As you take steps toward people, some may not respond as you wish. One may seem too busy. Another uninterested. Another unresponsive. That’s okay. Stay patient, keep engaging, and especially remember this next suggestion . . .
3. Focus on being a friend more than finding a friend.
Being a good friend requires intentionality and transparency. You can’t expect a good friendship to develop if you’re not ready to initiate conversations and model openness. Make sacrifices to get together with other men. Stare at your schedule until you see how you can reshape it to create some relational margin. And when you talk with other men, plunge down deeper than the surface superficialities.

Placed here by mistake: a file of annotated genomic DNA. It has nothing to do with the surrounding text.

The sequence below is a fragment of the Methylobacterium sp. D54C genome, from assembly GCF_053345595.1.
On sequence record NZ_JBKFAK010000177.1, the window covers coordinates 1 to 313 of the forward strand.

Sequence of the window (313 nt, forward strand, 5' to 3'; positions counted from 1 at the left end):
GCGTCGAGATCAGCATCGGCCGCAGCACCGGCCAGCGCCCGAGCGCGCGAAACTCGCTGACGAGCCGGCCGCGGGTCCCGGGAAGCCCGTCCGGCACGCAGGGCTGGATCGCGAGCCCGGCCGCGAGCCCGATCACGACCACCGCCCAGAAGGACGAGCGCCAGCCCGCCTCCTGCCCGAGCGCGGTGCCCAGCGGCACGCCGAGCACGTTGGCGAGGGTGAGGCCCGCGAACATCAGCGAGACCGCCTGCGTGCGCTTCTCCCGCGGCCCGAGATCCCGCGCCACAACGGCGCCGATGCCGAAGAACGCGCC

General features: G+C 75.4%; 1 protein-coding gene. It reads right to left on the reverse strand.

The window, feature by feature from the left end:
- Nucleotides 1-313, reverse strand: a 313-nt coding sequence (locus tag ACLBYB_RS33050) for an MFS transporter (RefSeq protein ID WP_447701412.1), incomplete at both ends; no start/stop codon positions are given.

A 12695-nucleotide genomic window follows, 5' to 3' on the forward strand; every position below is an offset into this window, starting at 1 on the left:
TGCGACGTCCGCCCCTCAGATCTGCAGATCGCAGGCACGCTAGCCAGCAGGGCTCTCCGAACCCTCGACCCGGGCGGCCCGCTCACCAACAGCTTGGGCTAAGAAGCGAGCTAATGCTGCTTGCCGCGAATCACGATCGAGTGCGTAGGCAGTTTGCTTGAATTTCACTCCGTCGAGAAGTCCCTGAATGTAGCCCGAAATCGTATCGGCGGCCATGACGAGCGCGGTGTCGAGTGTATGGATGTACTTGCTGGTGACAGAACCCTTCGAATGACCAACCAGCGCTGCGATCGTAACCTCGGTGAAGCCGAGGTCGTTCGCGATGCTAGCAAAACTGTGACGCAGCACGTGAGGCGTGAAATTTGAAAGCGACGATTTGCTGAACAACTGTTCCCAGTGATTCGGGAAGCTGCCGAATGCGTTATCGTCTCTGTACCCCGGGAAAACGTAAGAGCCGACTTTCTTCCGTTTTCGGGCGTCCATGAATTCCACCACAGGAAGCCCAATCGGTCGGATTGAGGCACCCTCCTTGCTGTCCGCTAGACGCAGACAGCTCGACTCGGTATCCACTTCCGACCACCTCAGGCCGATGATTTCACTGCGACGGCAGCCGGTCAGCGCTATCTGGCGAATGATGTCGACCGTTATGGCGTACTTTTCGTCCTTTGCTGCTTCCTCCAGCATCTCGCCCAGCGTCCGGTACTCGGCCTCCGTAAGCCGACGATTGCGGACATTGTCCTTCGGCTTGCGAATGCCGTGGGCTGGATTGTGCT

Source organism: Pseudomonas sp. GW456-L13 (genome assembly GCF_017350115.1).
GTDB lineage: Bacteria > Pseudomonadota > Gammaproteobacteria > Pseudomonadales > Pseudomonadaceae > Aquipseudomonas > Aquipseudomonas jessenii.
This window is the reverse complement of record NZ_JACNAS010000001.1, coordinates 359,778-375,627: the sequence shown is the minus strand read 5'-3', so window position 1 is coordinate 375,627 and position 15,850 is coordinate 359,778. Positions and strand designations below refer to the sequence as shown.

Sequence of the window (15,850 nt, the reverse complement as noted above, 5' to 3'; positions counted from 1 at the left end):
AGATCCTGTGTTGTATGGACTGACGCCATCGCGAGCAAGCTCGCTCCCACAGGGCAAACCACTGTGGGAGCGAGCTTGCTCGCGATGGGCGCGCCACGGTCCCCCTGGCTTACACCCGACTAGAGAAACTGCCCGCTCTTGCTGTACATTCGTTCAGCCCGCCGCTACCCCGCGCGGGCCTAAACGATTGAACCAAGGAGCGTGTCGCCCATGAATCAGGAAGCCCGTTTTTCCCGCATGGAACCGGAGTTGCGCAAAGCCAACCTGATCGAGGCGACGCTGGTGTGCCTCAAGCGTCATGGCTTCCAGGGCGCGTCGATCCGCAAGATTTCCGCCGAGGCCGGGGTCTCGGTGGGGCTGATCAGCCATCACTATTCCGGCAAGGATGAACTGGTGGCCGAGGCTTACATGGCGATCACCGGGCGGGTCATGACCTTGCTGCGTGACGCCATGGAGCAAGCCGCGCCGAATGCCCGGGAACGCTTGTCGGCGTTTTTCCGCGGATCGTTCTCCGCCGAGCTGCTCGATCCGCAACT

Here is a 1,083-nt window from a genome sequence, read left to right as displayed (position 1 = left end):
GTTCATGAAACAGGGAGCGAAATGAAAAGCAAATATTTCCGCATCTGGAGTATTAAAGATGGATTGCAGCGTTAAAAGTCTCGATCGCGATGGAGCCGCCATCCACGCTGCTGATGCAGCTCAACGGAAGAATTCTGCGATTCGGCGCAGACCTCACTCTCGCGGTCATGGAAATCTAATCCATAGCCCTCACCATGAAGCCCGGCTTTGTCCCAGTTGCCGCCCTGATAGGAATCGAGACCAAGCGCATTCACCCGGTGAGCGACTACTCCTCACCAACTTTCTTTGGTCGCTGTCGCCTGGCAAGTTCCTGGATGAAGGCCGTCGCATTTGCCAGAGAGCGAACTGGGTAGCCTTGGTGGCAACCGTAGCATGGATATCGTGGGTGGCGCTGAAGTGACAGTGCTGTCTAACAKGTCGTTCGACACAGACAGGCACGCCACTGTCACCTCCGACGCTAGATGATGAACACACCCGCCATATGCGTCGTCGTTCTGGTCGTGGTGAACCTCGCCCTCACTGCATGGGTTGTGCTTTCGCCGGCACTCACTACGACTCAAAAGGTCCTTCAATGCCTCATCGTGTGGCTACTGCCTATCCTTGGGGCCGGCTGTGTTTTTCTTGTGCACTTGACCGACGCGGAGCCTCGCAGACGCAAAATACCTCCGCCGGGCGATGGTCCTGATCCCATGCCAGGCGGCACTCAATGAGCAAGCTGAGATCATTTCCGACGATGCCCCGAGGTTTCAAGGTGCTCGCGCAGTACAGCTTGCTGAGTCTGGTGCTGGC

In all of this, don’t focus so much on finding a friend. Instead, love people well. Lean in and listen to them, talk with them, and encourage them. When you walk into a room, look for the loneliest guy in there. Look for someone who may need a friend.
4. Create relational rhythms.
Sometimes our relationships wither because we don’t cultivate them. What would happen to a garden if we only tended it when it came to mind? Like working the ground, you and I need to create patterns, or habits, for connecting with people. We need to create rhythms for our relationships.
For example, open up your Monday lunch hour every other week to connect with someone. Then open up your Wednesday nights to invite people over or out for good food, drinks, or dessert. When you plan to watch a show, movie, or game on Sunday evenings, invite someone to join you. When you go to your church’s Sunday service, show up 10 minutes early, leave 10 minutes late, and use those minutes to connect with people and set up times to get together in the week.